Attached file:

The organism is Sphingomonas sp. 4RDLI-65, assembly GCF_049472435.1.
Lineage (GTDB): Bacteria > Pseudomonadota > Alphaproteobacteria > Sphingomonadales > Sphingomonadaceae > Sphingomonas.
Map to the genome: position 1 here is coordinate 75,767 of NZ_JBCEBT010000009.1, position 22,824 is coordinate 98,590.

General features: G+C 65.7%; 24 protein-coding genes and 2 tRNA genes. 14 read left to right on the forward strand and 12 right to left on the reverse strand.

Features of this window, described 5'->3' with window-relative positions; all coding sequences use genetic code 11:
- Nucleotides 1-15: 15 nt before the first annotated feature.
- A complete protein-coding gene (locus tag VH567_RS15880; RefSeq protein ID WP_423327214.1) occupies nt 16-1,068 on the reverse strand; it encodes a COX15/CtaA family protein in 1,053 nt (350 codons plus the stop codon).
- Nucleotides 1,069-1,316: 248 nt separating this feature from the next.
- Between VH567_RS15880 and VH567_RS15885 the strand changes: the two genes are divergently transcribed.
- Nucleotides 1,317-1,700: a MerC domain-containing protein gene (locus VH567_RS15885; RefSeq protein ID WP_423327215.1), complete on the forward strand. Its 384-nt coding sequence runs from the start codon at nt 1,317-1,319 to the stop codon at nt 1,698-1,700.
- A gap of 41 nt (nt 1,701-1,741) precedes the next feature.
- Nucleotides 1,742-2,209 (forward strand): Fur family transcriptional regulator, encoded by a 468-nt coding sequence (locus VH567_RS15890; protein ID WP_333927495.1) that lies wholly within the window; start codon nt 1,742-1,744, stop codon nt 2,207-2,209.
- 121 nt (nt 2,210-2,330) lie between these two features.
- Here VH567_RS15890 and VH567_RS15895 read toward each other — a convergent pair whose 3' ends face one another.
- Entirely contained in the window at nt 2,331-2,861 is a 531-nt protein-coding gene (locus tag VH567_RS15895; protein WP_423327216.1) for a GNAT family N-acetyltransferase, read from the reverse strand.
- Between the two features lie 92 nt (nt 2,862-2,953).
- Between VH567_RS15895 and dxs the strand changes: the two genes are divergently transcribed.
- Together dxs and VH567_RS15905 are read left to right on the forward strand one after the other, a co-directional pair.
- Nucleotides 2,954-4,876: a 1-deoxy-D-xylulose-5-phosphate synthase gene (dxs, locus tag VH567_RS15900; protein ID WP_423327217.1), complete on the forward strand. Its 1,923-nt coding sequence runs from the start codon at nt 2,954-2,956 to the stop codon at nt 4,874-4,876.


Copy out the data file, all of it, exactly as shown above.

The organism is Sphingomonas sp. 4RDLI-65, assembly GCF_049472435.1.
Lineage (GTDB): Bacteria > Pseudomonadota > Alphaproteobacteria > Sphingomonadales > Sphingomonadaceae > Sphingomonas.
Map to the genome: position 1 here is coordinate 75,767 of NZ_JBCEBT010000009.1, position 22,824 is coordinate 98,590.

General features: G+C 65.7%; 24 protein-coding genes and 2 tRNA genes. 14 read left to right on the forward strand and 12 right to left on the reverse strand.

Features of this window, described 5'->3' with window-relative positions; all coding sequences use genetic code 11:
- Nucleotides 1-15: 15 nt before the first annotated feature.
- A complete protein-coding gene (locus tag VH567_RS15880; RefSeq protein ID WP_423327214.1) occupies nt 16-1,068 on the reverse strand; it encodes a COX15/CtaA family protein in 1,053 nt (350 codons plus the stop codon).
- Nucleotides 1,069-1,316: 248 nt separating this feature from the next.
- Between VH567_RS15880 and VH567_RS15885 the strand changes: the two genes are divergently transcribed.
- Nucleotides 1,317-1,700: a MerC domain-containing protein gene (locus VH567_RS15885; RefSeq protein ID WP_423327215.1), complete on the forward strand. Its 384-nt coding sequence runs from the start codon at nt 1,317-1,319 to the stop codon at nt 1,698-1,700.
- A gap of 41 nt (nt 1,701-1,741) precedes the next feature.
- Nucleotides 1,742-2,209 (forward strand): Fur family transcriptional regulator, encoded by a 468-nt coding sequence (locus VH567_RS15890; protein ID WP_333927495.1) that lies wholly within the window; start codon nt 1,742-1,744, stop codon nt 2,207-2,209.
- 121 nt (nt 2,210-2,330) lie between these two features.
- Here VH567_RS15890 and VH567_RS15895 read toward each other — a convergent pair whose 3' ends face one another.
- Entirely contained in the window at nt 2,331-2,861 is a 531-nt protein-coding gene (locus tag VH567_RS15895; protein WP_423327216.1) for a GNAT family N-acetyltransferase, read from the reverse strand.
- Between the two features lie 92 nt (nt 2,862-2,953).
- Between VH567_RS15895 and dxs the strand changes: the two genes are divergently transcribed.
- Together dxs and VH567_RS15905 are read left to right on the forward strand one after the other, a co-directional pair.
- Nucleotides 2,954-4,876: a 1-deoxy-D-xylulose-5-phosphate synthase gene (dxs, locus tag VH567_RS15900; protein ID WP_423327217.1), complete on the forward strand. Its 1,923-nt coding sequence runs from the start codon at nt 2,954-2,956 to the stop codon at nt 4,874-4,876.